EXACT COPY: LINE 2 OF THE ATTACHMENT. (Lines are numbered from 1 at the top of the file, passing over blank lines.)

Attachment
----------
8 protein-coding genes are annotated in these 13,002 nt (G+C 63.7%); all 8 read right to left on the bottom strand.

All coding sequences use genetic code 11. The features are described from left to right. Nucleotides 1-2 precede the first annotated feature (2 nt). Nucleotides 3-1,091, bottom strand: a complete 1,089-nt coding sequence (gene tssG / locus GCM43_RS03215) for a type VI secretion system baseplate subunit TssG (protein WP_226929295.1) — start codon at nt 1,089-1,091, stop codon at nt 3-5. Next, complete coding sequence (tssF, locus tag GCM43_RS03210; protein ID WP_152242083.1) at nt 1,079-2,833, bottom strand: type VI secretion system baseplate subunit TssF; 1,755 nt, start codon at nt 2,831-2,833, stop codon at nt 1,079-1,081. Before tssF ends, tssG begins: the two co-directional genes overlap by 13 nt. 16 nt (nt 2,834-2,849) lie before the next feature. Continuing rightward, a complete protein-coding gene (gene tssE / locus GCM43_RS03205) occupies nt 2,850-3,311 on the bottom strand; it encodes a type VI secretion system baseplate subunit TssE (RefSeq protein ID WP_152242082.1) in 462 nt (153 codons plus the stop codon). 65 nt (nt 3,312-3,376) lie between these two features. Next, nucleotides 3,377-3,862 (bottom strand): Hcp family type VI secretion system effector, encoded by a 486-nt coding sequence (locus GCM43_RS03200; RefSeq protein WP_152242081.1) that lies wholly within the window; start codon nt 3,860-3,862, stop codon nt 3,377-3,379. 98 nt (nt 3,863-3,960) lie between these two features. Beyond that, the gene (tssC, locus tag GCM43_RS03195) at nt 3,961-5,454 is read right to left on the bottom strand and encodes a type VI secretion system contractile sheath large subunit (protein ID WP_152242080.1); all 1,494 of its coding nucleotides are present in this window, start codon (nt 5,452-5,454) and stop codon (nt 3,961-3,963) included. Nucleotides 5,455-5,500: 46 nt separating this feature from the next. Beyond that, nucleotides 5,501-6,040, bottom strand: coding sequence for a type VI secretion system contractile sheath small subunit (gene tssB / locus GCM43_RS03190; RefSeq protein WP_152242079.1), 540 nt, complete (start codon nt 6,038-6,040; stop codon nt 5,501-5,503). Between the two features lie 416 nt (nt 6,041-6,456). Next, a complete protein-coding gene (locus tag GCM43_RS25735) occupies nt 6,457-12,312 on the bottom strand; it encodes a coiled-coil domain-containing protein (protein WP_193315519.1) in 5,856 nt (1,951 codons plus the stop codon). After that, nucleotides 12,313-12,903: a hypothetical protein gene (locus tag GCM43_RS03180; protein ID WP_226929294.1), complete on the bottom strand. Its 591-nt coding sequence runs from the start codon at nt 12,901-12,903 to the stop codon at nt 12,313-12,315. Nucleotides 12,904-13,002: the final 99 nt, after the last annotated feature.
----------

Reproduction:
All coding sequences use genetic code 11. The features are described from left to right. Nucleotides 1-2 precede the first annotated feature (2 nt). Nucleotides 3-1,091, bottom strand: a complete 1,089-nt coding sequence (gene tssG / locus GCM43_RS03215) for a type VI secretion system baseplate subunit TssG (protein WP_226929295.1) — start codon at nt 1,089-1,091, stop codon at nt 3-5. Next, complete coding sequence (tssF, locus tag GCM43_RS03210; protein ID WP_152242083.1) at nt 1,079-2,833, bottom strand: type VI secretion system baseplate subunit TssF; 1,755 nt, start codon at nt 2,831-2,833, stop codon at nt 1,079-1,081. Before tssF ends, tssG begins: the two co-directional genes overlap by 13 nt. 16 nt (nt 2,834-2,849) lie before the next feature. Continuing rightward, a complete protein-coding gene (gene tssE / locus GCM43_RS03205) occupies nt 2,850-3,311 on the bottom strand; it encodes a type VI secretion system baseplate subunit TssE (RefSeq protein ID WP_152242082.1) in 462 nt (153 codons plus the stop codon). 65 nt (nt 3,312-3,376) lie between these two features. Next, nucleotides 3,377-3,862 (bottom strand): Hcp family type VI secretion system effector, encoded by a 486-nt coding sequence (locus GCM43_RS03200; RefSeq protein WP_152242081.1) that lies wholly within the window; start codon nt 3,860-3,862, stop codon nt 3,377-3,379. 98 nt (nt 3,863-3,960) lie between these two features. Beyond that, the gene (tssC, locus tag GCM43_RS03195) at nt 3,961-5,454 is read right to left on the bottom strand and encodes a type VI secretion system contractile sheath large subunit (protein ID WP_152242080.1); all 1,494 of its coding nucleotides are present in this window, start codon (nt 5,452-5,454) and stop codon (nt 3,961-3,963) included. Nucleotides 5,455-5,500: 46 nt separating this feature from the next. Beyond that, nucleotides 5,501-6,040, bottom strand: coding sequence for a type VI secretion system contractile sheath small subunit (gene tssB / locus GCM43_RS03190; RefSeq protein WP_152242079.1), 540 nt, complete (start codon nt 6,038-6,040; stop codon nt 5,501-5,503). Between the two features lie 416 nt (nt 6,041-6,456). Next, a complete protein-coding gene (locus tag GCM43_RS25735) occupies nt 6,457-12,312 on the bottom strand; it encodes a coiled-coil domain-containing protein (protein WP_193315519.1) in 5,856 nt (1,951 codons plus the stop codon). After that, nucleotides 12,313-12,903: a hypothetical protein gene (locus tag GCM43_RS03180; protein ID WP_226929294.1), complete on the bottom strand. Its 591-nt coding sequence runs from the start codon at nt 12,901-12,903 to the stop codon at nt 12,313-12,315. Nucleotides 12,904-13,002: the final 99 nt, after the last annotated feature.